There was talk of book tours. Lee Kravetz, whose new book Strange Contagions, about the tragic suicide clusters at Gunn High School in Palo Alto, was about the go on the road in late June. Kevin Smokler had flown in from Albuquerque at the tail end of his tour for Brat Pack America to introduce revered film critic David Thomson’s discussion, “Our Trump, Our Television, Our Bad Luck.”
San Francisco Chronicle columnist Vanessa Hua, a Rona Jaffe award winner whose first story collection, Deceit and Other Possibilities, came out recently, was comparing heights with novelists Naomi Williams (Landfalls), Krys Lee, and Aimee Phan (The Reeducation of Cherry Truong) and short-story author Yalitza Ferreras, and talking about the benefits of sitting in coach when you’re short. (At barely over five feet myself, I could relate.)
I spotted fellow members of the BABF program steering committee: Graywolf editor Ethan Nosowsky, Peter Richardson, who has written books about the Grateful Dead, Ramparts magazine, and Nation editor Carey McWilliams, and who was prepping to moderate a panel on ways in which the radical cultural change ushered in by the Summer of Love mirrors today (his panel included San Francisco Chronicle columnist and Salon founder David Talbot), and novelist Aya de Leon, who teaches at UC Berkeley and was scheduled to moderate a conversation about women writing about the body the next morning with cultural critic/author Roxane Gay, novelist Sarai Walker (Dietland), and Sonya Renee Taylor, poetry slam champion and founder of The Body is Not An Apology movement. (Missing that night but still in the literary swim: Stephen Sparks was hosting poet Layli Long Soldier at his new Point Reyes Books in Marin County; Brooke Warner was flying back from Book Expo in New York.)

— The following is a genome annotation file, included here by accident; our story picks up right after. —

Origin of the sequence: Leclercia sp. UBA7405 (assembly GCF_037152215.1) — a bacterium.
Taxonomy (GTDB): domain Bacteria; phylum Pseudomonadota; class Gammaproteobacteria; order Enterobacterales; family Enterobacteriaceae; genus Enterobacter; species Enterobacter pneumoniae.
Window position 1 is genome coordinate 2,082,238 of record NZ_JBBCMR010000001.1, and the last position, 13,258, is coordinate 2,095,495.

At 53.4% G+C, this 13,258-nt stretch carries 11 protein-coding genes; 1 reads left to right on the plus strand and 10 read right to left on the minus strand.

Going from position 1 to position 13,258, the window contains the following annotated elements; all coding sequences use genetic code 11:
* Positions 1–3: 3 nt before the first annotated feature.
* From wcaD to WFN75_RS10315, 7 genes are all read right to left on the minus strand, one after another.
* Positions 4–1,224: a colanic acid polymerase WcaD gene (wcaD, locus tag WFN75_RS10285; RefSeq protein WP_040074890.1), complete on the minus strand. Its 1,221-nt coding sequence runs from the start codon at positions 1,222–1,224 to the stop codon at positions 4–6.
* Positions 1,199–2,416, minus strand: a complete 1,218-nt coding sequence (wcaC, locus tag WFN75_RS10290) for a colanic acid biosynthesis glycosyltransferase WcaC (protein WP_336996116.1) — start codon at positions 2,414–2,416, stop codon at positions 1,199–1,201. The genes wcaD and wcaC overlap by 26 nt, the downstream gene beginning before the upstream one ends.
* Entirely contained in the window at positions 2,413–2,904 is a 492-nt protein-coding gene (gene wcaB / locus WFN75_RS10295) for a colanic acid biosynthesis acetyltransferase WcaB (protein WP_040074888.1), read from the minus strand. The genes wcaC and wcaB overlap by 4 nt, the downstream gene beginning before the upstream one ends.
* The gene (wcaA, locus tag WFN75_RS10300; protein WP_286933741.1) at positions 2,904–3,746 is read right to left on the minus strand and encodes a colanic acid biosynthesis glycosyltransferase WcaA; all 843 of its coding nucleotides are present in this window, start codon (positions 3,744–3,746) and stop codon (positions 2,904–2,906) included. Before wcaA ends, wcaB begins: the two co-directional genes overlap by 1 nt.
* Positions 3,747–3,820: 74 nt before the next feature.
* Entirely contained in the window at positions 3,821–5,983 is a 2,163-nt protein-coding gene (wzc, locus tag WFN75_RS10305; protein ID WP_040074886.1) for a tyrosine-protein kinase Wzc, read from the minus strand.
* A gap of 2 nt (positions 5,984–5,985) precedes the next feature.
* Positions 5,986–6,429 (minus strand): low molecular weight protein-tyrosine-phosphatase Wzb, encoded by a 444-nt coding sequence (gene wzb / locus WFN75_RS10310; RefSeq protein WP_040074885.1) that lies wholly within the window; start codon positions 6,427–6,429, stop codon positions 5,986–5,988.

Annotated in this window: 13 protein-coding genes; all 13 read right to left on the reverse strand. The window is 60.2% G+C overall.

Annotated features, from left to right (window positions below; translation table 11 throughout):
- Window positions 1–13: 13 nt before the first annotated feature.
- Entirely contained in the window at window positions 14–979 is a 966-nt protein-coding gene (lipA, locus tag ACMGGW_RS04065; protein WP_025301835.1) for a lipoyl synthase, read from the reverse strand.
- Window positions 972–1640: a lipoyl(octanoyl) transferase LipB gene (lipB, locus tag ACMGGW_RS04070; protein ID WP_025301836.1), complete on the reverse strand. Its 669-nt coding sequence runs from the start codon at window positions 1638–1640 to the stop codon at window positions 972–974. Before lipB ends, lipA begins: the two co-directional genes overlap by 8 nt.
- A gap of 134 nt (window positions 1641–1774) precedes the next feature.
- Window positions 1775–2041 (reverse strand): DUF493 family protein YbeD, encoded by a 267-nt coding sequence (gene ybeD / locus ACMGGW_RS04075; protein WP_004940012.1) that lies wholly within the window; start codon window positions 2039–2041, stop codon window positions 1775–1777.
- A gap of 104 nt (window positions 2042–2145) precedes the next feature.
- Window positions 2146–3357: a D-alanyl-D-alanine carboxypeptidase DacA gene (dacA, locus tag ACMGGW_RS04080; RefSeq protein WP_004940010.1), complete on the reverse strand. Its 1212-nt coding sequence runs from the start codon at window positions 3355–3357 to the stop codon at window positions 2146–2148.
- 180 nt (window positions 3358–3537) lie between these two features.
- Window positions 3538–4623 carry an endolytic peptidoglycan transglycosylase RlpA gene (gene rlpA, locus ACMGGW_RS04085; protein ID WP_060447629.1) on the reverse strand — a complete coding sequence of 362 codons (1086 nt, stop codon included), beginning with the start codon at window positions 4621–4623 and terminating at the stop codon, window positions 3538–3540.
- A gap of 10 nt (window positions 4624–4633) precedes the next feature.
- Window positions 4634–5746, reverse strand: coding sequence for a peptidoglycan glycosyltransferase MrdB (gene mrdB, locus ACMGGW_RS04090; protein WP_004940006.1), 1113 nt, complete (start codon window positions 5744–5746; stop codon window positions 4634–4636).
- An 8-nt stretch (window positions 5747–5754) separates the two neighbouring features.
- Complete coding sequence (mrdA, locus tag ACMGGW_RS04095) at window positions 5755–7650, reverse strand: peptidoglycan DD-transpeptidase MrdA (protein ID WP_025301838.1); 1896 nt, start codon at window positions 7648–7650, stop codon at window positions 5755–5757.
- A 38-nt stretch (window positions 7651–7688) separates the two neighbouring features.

Between dinner and dessert, Cherilyn Parsons, the BABF founder and executive director, took the floor. “We are thrilled to be a festival that honors social change and literary activism,” she said, emphasizing the focus of this third annual festival—a theme born in the days after the election, and aligned with Berkeley’s activist roots.
“At no time in our recent history has journalism been more important,” added columnist Leah Garchik, representing the San Francisco Chronicle, a festival sponsor. Cheers all around.